The population of Sweden was estimated at 9,995,088 in 2018. This gives the country an overall population density of 22 persons per sq km (57 per sq mi). Sweden as a whole is thinly populated, but regional population densities vary greatly. The vast majority of the population lives in the southern third of Sweden, especially in the central lowlands, the plains of Skåne, and coastal areas. It is especially dense around the cities of Stockholm, Göteborg, and Malmö. Large areas of the north are sparsely inhabited. About 83 percent of Sweden’s people live in urban areas.
TSweden’s population consists mainly of Scandinavians of Germanic descent. Sweden’s immigrant population and ethnic diversity have increased rapidly in recent decades. For many years, Sweden was a nation of emigrants. From 1860 to World War I, more than 1 million Swedes left the nation, mainly for the United States. Emigration declined significantly after 1930, as the nation industrialized and grew more prosperous. Sweden welcomed many refugees and displaced people after World War II. Since that time, immigration has accounted for nearly half of Sweden’s population growth. Many immigrants have come to Sweden as guest workers or as political refugees. Today, approximately one-fifth of the people are immigrants or have at least one foreign-born parent.
The largest immigrant groups in Sweden are from Finland and the neighboring countries of Norway and Denmark. About 17,000 Saami live mainly in Swedish Saamiland in the far north, although in recent decades many Saami have migrated south, especially to Stockholm. Sweden is also home to large numbers of immigrants who fled fighting in the former Yugoslavia, especially in Serbia and Bosnia and Herzegovina (see Wars of Yugoslav Succession); only Germany has received more refugees from that region. Other significant immigrant groups include people from Iran, Iraq, Hungary, Turkey, and Poland.
Sweden's three largest and most important cities are Stockholm, the nation’s capital; Göteborg; and Malmö.Stockholm had a population of 761,721 in 2004. The city is located in east central Sweden on about 20 islands and a narrow strip of mainland between Lake Mälaran and the Baltic Sea. It is often compared to Venice because of its many bridges and waterways and its stately architecture. Stockholm’s famous historic quarter, the Old Town (Gamla Stan), located on three central islands in the city’s harbor, is home to the imposing Royal Palace, Stockholm’s city hall (the Stadshuset), and the Great Church, a part of which dates to the 13th century. Stockholm is Sweden’s financial, commercial, cultural, and administrative center.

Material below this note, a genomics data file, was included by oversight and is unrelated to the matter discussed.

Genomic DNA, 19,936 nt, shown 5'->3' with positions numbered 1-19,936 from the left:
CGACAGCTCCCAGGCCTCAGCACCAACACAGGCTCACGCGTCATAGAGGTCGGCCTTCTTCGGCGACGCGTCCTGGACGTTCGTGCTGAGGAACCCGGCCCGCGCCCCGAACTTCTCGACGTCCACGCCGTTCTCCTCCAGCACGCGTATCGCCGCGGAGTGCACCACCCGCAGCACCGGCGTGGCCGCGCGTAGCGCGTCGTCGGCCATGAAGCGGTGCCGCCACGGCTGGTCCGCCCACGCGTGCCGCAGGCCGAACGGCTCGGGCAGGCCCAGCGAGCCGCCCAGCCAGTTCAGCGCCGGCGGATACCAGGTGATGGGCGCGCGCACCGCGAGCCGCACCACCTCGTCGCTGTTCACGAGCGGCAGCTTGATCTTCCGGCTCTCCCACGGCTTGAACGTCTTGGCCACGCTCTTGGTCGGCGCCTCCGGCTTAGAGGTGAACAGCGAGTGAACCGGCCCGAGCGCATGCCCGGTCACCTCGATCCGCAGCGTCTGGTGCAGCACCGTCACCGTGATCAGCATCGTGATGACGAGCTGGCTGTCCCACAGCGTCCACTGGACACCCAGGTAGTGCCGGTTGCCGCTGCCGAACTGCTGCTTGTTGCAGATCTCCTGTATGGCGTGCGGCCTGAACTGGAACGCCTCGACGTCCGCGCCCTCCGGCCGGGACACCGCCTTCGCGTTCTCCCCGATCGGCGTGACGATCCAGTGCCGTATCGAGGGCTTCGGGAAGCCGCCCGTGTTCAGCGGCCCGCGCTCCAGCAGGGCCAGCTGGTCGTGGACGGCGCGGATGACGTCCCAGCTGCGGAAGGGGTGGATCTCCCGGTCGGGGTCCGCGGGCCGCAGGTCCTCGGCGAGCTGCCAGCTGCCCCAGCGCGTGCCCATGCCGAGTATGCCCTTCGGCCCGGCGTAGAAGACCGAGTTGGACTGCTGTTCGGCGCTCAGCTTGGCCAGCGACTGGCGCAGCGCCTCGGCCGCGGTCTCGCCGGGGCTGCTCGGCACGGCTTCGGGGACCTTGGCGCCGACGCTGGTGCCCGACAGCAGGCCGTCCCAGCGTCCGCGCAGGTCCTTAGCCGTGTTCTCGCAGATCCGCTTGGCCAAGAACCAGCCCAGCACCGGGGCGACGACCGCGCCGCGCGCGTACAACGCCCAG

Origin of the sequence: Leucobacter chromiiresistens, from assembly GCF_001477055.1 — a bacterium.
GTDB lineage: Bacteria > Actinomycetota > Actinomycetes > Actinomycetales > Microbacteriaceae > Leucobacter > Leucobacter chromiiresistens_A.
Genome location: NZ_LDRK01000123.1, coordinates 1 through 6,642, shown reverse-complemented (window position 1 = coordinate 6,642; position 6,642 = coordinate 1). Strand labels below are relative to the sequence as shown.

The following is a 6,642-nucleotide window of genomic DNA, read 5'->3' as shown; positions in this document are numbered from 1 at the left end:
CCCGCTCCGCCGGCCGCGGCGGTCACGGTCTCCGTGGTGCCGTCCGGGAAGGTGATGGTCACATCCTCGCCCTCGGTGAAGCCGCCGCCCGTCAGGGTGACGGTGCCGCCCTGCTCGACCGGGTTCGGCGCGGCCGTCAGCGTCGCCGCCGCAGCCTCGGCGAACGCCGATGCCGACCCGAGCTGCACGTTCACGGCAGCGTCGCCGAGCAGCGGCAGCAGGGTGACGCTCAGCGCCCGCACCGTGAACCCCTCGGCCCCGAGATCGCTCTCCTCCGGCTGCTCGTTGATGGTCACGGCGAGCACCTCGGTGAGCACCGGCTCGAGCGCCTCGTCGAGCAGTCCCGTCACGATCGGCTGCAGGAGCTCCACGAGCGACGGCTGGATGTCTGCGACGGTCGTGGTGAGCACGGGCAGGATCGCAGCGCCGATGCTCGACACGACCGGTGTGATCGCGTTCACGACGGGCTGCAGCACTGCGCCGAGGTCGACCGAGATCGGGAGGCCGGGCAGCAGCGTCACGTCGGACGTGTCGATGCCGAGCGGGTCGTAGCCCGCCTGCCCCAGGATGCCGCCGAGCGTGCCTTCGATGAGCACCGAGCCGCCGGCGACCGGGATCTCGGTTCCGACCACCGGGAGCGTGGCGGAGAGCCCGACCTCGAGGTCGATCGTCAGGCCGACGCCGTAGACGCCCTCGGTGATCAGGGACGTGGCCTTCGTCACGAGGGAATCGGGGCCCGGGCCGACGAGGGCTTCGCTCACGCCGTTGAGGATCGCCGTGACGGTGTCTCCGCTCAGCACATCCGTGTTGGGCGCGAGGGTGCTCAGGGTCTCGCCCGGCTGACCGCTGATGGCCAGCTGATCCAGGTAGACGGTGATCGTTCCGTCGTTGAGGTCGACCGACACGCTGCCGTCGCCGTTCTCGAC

Göteborg, Sweden's second largest city (478,055), is located on the Kattegat, a strait separating Sweden from Denmark. The city has an excellent harbor, the largest in Scandinavia, and is the country’s leading port. Göteborg is a transportation hub on the Göta Canal, and is home to an international airport. Although hard-hit by the closure of its shipyards since the 1970s, Göteborg remains an industrial city with plants producing automobiles, automobile parts, and telecommunications equipment. It is also a center for financial services, medical research and pharmaceuticals, and information technology. The city is home to the famous Göteborg Botanical Garden and to Liseberg, the largest amusement park in Scandinavia and one of Sweden’s most popular tourist attractions. Malmö (267,171) is Sweden’s third largest city. It is one of the country’s major ports and is also a rail, air, and highway hub. Malmö is the center of Sweden’s pharmaceuticals industry and its state-of-the-art fiber optic cable networks support a vigorous information technology sector. In 2000 a 16-km (10-mi) bridge and tunnel opened connecting Malmö with Copenhagen, the capital of Denmark, located just 24 km (15 mi) away across Öresund strait. The link, called the Øresundsbron (Øresund Bridge), makes it possible to travel between the two countries in just 15 minutes. "Sweden" © Emmanuel BUCHOT, Encarta, Wikipedia
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